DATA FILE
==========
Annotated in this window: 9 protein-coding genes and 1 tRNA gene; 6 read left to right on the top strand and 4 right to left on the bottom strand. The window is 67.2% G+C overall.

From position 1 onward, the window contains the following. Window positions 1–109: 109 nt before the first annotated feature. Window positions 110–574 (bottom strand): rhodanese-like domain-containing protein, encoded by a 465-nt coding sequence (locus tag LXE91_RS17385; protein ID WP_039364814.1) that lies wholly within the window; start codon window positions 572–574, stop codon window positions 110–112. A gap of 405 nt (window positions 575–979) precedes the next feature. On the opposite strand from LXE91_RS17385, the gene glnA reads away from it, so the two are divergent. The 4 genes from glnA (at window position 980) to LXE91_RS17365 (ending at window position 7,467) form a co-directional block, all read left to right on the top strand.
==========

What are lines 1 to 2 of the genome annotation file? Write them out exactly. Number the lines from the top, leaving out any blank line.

Annotated in this window: 9 protein-coding genes and 1 tRNA gene; 6 read left to right on the top strand and 4 right to left on the bottom strand. The window is 67.2% G+C overall.

From position 1 onward, the window contains the following. Window positions 1–109: 109 nt before the first annotated feature. Window positions 110–574 (bottom strand): rhodanese-like domain-containing protein, encoded by a 465-nt coding sequence (locus tag LXE91_RS17385; protein ID WP_039364814.1) that lies wholly within the window; start codon window positions 572–574, stop codon window positions 110–112. A gap of 405 nt (window positions 575–979) precedes the next feature. On the opposite strand from LXE91_RS17385, the gene glnA reads away from it, so the two are divergent. The 4 genes from glnA (at window position 980) to LXE91_RS17365 (ending at window position 7,467) form a co-directional block, all read left to right on the top strand.